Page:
Many physicians do not heed these warnings, because "it's all about money and the pharmaceutical companies at the top," Dr. Kogan said. "There is huge pressure from the companies to get doctors to use their drugs."
Painkillers are the most profitable drugs for American pharmacies.
The abuse of prescription medication extends far beyond the privileged precincts of the rich and famous. "It's not just celebrities," she said. "Our entire country has become overmedicated."
More than 7 million Americans use nonmedicinal prescription drugs, including pain relievers, tranquilizers, stimulants and sedatives, according to the National Institute on Drug Abuse, NIDA.
"Prescription-drug abuse comes to the forefront when it's associated with the death of celebrities like Anna Nicole Smith, Michael Jackson and Elvis," said Dr. Erika Schwartz, Cinergy Health Medical Director in New York City. "But every day million of Americans are taking these drugs - and not for aches and pains."
They are particularly popular among adolescents, according to NIDA, which reports that in 2008, among the nation's 12th-graders almost 10 percent reported nonmedicinal use of Vicodin, while close to 5 percent reported use of OxyContin, both powerful opioid painkillers.
Many youngsters report they think these drugs are safe because they're prescribed by a doctor.
"It's a false perception," said Dr. Wilson Compton, director of the division of epidemiology, services and prevention research for NIDA.
Deaths caused by overdosing on prescription drugs have doubled, and now account for more than 20,000 annually since 1999. "It's now the second-leading cause of unintended death after traffic accidents," Dr. Compton said.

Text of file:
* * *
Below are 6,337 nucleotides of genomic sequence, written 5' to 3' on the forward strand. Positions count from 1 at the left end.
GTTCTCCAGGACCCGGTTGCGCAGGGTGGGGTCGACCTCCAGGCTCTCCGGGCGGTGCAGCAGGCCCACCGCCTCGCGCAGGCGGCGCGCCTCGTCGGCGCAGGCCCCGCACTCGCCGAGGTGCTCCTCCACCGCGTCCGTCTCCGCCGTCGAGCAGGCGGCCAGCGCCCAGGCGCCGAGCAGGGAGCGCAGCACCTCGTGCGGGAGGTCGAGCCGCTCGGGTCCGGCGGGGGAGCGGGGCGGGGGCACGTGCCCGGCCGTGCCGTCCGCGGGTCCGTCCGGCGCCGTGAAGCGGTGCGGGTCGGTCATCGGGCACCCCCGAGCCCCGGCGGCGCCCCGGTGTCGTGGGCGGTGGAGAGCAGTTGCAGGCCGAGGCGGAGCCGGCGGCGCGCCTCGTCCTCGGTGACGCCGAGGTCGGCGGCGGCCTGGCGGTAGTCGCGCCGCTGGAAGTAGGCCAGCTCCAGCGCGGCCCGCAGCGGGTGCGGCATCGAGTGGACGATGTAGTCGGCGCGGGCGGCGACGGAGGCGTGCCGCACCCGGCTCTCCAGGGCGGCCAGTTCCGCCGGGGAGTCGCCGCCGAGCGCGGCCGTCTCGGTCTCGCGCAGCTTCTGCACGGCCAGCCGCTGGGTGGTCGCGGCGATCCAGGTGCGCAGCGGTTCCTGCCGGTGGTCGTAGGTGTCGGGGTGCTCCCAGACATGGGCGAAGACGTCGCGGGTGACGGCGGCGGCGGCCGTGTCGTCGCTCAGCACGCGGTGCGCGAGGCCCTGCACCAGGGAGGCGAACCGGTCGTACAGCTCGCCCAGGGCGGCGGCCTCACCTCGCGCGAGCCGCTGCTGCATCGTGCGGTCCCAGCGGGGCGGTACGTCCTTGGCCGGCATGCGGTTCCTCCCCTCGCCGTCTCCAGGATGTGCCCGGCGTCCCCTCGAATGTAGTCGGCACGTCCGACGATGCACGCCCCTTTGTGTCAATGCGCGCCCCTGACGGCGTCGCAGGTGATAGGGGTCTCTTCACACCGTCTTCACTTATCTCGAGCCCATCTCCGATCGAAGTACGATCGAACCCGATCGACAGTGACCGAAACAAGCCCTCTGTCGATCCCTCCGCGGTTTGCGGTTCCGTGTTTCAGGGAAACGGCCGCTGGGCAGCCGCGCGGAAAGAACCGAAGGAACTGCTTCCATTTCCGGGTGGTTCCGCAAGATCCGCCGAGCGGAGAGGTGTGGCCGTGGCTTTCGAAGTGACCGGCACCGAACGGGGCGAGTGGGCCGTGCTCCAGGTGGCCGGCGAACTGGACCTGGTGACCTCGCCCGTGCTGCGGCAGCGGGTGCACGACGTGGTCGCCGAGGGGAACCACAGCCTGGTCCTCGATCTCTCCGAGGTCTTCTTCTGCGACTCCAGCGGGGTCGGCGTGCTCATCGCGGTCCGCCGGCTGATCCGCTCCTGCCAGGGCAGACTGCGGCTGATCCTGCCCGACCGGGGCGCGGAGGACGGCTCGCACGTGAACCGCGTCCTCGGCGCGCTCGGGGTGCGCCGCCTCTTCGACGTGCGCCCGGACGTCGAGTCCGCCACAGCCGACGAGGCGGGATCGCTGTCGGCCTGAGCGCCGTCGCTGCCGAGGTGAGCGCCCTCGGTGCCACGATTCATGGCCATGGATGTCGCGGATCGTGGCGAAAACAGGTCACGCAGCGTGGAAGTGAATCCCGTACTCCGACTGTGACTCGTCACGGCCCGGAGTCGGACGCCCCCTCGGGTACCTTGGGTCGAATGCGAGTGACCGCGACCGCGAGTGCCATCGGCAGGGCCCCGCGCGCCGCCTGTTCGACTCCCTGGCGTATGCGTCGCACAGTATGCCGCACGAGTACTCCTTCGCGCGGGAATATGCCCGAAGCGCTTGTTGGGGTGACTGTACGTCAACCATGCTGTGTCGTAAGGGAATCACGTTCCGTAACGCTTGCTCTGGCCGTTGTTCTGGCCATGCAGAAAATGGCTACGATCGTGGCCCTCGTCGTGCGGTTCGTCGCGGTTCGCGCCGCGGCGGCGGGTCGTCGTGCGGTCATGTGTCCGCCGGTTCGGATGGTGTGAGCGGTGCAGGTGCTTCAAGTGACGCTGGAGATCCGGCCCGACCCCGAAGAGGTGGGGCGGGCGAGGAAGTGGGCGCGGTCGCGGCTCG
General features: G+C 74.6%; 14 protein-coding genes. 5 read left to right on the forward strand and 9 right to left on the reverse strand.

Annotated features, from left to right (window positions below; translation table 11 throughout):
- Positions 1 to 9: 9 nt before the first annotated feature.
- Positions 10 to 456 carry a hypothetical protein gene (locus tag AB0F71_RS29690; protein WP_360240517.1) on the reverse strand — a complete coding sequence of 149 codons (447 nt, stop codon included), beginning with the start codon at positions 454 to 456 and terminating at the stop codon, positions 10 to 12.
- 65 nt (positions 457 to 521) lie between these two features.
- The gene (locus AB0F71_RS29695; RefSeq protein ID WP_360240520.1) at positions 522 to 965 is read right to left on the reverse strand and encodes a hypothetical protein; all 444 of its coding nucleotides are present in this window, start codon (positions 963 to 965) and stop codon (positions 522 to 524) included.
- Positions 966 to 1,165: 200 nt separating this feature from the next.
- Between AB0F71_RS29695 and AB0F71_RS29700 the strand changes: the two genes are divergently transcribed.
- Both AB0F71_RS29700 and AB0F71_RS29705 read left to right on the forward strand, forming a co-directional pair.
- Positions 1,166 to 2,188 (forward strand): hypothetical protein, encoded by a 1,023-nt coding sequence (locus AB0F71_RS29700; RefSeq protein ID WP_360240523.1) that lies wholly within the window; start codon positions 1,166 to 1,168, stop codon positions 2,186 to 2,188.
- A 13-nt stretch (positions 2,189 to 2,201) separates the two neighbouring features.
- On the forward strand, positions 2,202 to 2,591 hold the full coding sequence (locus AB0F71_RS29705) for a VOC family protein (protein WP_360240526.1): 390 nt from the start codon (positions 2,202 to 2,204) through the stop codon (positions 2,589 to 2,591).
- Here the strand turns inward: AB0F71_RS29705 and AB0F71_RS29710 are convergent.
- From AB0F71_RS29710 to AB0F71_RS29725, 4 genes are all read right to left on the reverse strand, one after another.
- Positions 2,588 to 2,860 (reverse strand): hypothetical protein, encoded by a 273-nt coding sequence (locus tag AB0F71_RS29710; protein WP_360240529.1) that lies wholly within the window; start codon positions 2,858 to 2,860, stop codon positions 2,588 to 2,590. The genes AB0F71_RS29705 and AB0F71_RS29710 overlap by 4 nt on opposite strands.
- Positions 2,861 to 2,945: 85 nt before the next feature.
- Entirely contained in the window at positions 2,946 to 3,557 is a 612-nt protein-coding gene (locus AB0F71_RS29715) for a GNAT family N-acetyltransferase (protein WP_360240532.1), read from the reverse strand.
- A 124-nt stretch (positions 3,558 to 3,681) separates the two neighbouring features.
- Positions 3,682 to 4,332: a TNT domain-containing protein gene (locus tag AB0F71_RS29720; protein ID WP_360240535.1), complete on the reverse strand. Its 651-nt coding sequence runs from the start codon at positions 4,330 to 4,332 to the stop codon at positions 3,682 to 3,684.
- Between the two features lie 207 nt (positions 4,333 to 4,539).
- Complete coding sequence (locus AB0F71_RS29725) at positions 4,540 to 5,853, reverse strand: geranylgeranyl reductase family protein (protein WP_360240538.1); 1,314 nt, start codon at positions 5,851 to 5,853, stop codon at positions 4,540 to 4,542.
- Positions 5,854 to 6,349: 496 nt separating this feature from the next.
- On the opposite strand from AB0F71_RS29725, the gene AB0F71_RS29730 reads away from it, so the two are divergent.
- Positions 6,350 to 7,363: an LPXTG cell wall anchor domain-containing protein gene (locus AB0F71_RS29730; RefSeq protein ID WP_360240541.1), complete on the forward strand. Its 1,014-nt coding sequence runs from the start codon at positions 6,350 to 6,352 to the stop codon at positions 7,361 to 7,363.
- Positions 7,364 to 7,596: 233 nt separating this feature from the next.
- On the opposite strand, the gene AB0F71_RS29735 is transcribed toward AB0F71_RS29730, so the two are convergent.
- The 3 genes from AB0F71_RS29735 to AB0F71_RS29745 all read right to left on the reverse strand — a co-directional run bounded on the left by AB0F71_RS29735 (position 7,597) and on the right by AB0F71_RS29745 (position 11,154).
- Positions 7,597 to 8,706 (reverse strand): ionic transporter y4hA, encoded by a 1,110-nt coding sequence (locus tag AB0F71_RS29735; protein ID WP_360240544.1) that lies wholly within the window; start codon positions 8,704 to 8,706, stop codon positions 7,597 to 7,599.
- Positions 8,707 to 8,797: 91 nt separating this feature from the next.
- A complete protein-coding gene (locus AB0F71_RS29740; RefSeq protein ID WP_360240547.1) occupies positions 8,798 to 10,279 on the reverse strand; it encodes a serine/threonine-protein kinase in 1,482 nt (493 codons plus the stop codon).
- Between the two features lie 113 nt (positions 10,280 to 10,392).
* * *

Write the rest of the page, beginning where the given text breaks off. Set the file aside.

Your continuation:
Still, in young adults 18 to 25, the nonmedicinal use of prescription pain relievers rose 12 percent between 2002 and 2007, according to the Substance Abuse and Mental Health Services Administration.
Dr. H. Westley Clark, director for Substance Abuse Treatment, a division of SAMHSA, said, "It has to do with accessibility - more than 50 percent of young people are getting them from friends and family for free."
The American Pain Foundation, though, cautioned that there are many legitimate uses for prescription pain medication.
"When prescribed appropriately by knowledgeable health care providers and taken as directed, prescription pain medication can make a tremendous difference for people suffering from pain," said Will Rowe, CEO of the American Pain Foundation in a statement released in response to speculation about the role of pain medication in Mr. Jackson's death.
That raises the question, if prescription pain pills are popped by an increasing number of Americans, are we as a nation in more pain than ever or are we just hunting for another high?
"I don't know. If we're in more pain, then why? If we're all just becoming a nation of drug addicts, then why?" said Dr. Schwartz. "Let's examine it. Let's make this unfortunate death a wake-up call to take responsibility, to create a more positive outcome."